“A really good picture looks as if it’s happened at once. It’s an immediate image. For my own work, when a picture looks labored and overworked, and you can read in it—well, she did this and then she did that, and then she did that—there is something in it that has not got to do with beautiful art to me. And I usually throw these out, though I think very often it takes ten of those over-labored efforts to produce one really beautiful wrist motion that is synchronized with your head and heart, and you have it, and therefore it looks as if it were born in a minute.”
- Barbara Rose, Frankenthaler
A glimpse into Frankenthaler’s process reveals that what appears so effortlessly improvised is in fact the result of repeated trials, each one zeroing in on the mark. Her great images weren’t always first attempts, but often the reward of focused problem-solving through thoughtful variation.
Frankenthaler’s method demanded that this versioning take place– an image couldn’t just be painted over and retain its pure message. More often than not I think this same process of iterating propels anyone in any field. Too often we keep ideas in our heads, where they remain unedited or mere cells of unwritten motives.
In the design process, rarely if ever is a first version of anything the strongest. Maybe close… but throwing ideas out in front of us allows unforeseen possibilities to inform the work, and encourages the kind of flexibility required to create and communicate what moves us. It also has a way of throwing us almost unwittingly into the next project… We naturally evolve and produce, because some tiny cell, discarded for one problem, might be the germ of the next idea.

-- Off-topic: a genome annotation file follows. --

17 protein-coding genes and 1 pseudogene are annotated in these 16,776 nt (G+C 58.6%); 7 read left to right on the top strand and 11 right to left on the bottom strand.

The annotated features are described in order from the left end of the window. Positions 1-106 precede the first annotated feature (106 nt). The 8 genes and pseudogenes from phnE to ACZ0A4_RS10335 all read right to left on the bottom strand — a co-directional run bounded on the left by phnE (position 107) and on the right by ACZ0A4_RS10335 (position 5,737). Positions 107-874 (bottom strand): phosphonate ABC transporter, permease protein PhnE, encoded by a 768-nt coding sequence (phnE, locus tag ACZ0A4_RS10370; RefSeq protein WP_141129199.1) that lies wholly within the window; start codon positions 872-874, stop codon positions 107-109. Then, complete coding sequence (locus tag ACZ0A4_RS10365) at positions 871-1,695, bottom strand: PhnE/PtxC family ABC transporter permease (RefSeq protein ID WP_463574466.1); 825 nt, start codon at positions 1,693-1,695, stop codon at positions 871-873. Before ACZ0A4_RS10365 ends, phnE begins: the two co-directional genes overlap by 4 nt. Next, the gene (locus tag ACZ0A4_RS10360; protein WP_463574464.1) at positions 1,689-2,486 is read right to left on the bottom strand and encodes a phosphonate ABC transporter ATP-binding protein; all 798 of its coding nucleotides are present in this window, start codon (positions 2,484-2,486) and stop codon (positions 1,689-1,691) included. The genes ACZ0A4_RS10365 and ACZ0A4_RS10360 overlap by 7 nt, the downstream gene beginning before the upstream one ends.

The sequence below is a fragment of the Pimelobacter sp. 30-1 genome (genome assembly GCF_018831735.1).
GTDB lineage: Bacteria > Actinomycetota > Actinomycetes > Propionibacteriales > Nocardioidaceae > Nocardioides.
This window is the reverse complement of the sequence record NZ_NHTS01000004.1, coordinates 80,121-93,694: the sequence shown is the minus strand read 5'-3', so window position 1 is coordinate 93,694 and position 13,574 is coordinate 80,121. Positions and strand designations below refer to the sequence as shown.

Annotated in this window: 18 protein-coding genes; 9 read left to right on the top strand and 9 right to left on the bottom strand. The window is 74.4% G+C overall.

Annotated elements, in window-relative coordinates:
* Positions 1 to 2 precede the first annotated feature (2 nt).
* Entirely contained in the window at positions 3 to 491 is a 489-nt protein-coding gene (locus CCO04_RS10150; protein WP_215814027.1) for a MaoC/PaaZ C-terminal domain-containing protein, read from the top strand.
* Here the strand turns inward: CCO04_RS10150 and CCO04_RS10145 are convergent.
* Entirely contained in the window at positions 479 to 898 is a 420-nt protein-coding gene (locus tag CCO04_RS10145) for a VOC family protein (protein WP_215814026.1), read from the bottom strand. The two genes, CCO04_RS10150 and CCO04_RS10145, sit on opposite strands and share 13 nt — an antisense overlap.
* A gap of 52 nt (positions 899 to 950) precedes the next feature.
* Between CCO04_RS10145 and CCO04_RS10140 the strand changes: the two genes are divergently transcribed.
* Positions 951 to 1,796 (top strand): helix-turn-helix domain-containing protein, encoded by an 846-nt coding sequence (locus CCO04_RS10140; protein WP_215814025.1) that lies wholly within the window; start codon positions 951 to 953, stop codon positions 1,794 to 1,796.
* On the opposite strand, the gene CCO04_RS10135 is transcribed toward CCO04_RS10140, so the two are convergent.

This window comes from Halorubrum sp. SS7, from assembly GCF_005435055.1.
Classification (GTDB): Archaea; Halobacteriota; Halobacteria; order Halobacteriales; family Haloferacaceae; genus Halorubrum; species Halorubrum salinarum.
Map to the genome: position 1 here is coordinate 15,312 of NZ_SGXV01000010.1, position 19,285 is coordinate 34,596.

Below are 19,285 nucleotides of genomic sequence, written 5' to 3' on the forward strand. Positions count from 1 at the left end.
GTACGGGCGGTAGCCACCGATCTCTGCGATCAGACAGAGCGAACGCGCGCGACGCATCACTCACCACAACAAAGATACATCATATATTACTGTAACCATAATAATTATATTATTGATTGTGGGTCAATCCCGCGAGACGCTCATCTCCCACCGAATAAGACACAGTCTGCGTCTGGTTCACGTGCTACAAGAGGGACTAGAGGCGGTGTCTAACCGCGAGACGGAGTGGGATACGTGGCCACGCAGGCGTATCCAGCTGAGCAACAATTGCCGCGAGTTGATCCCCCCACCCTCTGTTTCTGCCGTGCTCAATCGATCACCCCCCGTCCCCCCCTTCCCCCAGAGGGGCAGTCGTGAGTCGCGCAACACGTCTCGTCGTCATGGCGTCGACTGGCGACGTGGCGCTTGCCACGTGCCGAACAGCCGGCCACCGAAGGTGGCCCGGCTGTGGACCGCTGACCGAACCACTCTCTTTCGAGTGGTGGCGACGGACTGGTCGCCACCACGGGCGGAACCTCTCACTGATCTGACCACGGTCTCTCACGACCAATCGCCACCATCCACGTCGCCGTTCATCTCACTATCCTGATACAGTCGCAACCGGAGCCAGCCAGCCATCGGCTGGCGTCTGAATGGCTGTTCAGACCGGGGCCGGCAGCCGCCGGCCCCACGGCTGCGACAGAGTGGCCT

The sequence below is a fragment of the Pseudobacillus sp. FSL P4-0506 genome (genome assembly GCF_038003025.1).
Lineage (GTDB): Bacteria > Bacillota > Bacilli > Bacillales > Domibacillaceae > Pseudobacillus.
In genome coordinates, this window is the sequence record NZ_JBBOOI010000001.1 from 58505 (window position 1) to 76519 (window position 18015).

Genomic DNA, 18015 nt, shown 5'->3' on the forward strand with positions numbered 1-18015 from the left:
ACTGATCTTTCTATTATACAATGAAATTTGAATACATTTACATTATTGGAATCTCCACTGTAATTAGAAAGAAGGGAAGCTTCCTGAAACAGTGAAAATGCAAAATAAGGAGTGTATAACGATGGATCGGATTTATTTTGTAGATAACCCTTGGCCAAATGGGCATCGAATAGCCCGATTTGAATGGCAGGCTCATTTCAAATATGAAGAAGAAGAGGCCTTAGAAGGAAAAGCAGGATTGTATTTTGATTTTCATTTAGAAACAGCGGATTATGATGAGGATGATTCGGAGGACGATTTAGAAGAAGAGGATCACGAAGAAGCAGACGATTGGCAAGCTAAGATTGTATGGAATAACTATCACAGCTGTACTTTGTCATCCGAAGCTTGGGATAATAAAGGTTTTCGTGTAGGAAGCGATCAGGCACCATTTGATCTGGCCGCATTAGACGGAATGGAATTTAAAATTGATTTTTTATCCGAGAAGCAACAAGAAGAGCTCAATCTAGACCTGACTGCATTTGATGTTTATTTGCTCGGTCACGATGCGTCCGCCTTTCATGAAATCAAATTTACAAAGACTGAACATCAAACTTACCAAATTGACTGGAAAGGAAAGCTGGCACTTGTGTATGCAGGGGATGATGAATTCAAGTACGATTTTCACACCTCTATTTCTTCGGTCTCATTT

What I love about seeing this intimate, free admission of process from an artist of Frankenthaler’s importance is that she resigned herself to working her gifts, unabashedly… Like so many heroes, she experimented relentlessly, playing not only with ideas and intention but equally stretching the physical limitations of her craft. She wasn’t afraid to miss the mark, because the process of nearing it was as much the point as the tangible product. Pursuit of the right questions and willingness to enter uncharted territory inevitably elevated her work– and where iterations exist to be compared, the growth of an image can literally be charted.